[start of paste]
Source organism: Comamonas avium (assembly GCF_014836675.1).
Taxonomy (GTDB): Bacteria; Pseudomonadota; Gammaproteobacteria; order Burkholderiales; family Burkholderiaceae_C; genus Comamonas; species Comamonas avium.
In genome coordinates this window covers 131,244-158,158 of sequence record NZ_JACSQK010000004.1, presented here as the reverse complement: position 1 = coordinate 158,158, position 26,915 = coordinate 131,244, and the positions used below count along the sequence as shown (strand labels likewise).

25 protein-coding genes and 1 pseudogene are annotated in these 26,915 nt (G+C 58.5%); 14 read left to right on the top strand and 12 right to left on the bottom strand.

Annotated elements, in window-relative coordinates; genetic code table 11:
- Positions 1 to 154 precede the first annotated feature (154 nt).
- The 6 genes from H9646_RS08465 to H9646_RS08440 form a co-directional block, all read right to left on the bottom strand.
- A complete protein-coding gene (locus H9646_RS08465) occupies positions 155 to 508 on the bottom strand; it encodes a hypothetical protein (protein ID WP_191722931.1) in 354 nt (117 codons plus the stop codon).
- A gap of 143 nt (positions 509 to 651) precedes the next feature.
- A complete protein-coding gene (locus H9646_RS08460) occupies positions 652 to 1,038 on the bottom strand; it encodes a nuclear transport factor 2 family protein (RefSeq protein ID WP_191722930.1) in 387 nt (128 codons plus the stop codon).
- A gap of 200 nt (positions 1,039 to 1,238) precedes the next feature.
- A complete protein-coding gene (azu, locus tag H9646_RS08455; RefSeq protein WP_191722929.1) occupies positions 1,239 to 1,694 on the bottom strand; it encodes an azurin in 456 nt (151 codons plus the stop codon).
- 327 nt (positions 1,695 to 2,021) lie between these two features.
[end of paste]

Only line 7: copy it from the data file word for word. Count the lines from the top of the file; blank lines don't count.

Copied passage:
- The 6 genes from H9646_RS08465 to H9646_RS08440 form a co-directional block, all read right to left on the bottom strand.